Coping with Grief After Losing a Loved One to Suicide

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Coping with Grief After Losing a Loved One to Suicide

When you lose someone you love to suicide, life can feel as though it stops. Grief has a way of leaving us feeling devastated. While the greatest healer is time, there are a few coping mechanisms that can help navigate the rollercoaster of emotions that are associated with the loss of a loved one to suicide.

Coping with Grief as a Survivor of Suicide Loss 

International Survivors of Suicide Loss Day is a day dedicated to ensuring that survivors of suicide loss know that they do not have to navigate the grief and pain of suicide loss alone. If you are experiencing this kind of grief, a few healthy coping mechanisms include:

Allow Yourself to Experience Grief the Way You Need To

Everybody experiences grief in their own way. Some people need to be surrounded by loved ones immediately after the loss. Others may need to take a moment to themselves to process their loss. There is no such thing as a right or wrong way to grieve. Allow yourself to grieve in whatever way you need to. 

Make Sure You Are Allowing Yourself Space for Your Emotions

You will experience many emotions after experiencing loss, like shock, sadness, denial, or anger. Emotional suppression has been shown to cause long-term negative side effects, like an increased risk of heart disease or mortality, as well as increased feelings of stress and depression. Release your emotions in a healthy way. You can cry, vent, scream into the void, journal, or handle your emotions in any healthy way that feels fitting. Just make sure that you are letting them out.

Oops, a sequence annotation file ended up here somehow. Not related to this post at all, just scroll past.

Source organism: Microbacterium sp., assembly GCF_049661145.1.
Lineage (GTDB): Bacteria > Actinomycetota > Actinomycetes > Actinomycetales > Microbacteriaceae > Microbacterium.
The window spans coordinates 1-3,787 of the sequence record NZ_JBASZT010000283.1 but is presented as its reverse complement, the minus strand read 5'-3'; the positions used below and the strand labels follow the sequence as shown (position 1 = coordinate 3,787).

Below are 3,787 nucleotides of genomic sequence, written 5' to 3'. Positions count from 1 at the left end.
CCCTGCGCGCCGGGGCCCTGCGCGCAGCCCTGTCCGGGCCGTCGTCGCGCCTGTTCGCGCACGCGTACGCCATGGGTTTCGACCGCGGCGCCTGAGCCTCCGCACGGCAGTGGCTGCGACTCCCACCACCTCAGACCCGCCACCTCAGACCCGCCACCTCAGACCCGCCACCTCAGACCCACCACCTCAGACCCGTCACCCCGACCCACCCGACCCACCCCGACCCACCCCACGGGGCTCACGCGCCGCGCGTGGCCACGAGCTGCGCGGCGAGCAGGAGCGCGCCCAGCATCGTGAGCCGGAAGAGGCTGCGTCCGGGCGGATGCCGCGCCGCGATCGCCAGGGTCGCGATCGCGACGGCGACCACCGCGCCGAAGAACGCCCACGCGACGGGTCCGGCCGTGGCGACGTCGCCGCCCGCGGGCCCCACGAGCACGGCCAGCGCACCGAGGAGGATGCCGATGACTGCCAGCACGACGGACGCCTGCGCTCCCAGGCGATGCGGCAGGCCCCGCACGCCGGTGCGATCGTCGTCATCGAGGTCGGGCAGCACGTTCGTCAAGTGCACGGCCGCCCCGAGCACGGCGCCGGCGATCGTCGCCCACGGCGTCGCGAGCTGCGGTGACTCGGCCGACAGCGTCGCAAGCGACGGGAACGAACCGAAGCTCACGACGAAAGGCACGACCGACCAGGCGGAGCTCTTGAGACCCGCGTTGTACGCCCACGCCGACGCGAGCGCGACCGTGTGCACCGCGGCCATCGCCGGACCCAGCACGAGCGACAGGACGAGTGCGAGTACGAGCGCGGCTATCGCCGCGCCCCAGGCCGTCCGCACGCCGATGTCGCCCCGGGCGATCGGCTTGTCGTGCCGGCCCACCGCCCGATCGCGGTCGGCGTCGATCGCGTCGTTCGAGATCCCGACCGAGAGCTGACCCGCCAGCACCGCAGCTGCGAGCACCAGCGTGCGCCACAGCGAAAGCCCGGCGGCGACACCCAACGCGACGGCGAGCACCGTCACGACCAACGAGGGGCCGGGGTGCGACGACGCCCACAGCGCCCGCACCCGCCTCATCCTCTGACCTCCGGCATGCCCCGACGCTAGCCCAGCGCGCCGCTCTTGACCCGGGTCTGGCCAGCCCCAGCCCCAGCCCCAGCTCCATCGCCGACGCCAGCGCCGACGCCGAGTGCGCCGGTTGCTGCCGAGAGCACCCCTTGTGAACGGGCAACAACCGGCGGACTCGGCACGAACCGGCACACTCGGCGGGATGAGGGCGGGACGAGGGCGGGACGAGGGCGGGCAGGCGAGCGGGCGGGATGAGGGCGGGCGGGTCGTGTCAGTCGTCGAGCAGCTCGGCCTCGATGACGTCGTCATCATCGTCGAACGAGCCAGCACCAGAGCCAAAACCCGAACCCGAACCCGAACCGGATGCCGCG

Make Sure You Are Still Taking Care of Yourself 

Self-care is essential to ensuring you can get through the grieving process healthily. While it can be tempting to let self-care habits fall by the wayside, this will lead to further mental and physical health struggles later that you do not need. Work to keep up with personal hygiene, healthy eating, exercise, and proper sleep habits. Take care of your mental health by journaling, participating in your favorite hobbies, and getting outside. This will ensure you maintain your mental health and resiliency as you navigate this difficult time. 

Lean on Your Support System

Some people need to take time to themselves when processing a loss, which is perfectly acceptable. However, do not allow yourself to isolate too long. Support systems and human interaction are crucial to healing after a significant loss. Reach out to loved ones and family members that you trust. Vent or ask them to simply spend some time with you. Allow them to help you in whatever ways they can. 

It may also help to seek a grief support group in your area. Connecting with others who have dealt with loss may help you feel supported and understood. 

Allow Yourself Closure, Even If You Can’t Find All of the Answers

Know that your loved one's death was not your fault, and it was not something you could have predicted. Suicide is a devastating effect of depression that can be unpredictable and heartbreaking. Instead of focusing on things you could have done differently, work to focus on the beautiful memories you have with your loved one. They deserve to be remembered for the good they brought the world. It is important to note that you also deserve to move forward. That doesn’t mean forgetting your loved one. It just means to continue to live. Take it one step at a time. They would want that for you.

Seek the Help of a Therapist

It is difficult to move forward after losing a loved one to suicide. The emotional rollercoaster you experience throughout the grieving process can quickly become overwhelming. Therapy can play an essential role in moving forward. Our compassionate and professional therapists are here for you. Contact us today.


Keywords: grief, suicide, survivor’s guilt, depression, therapist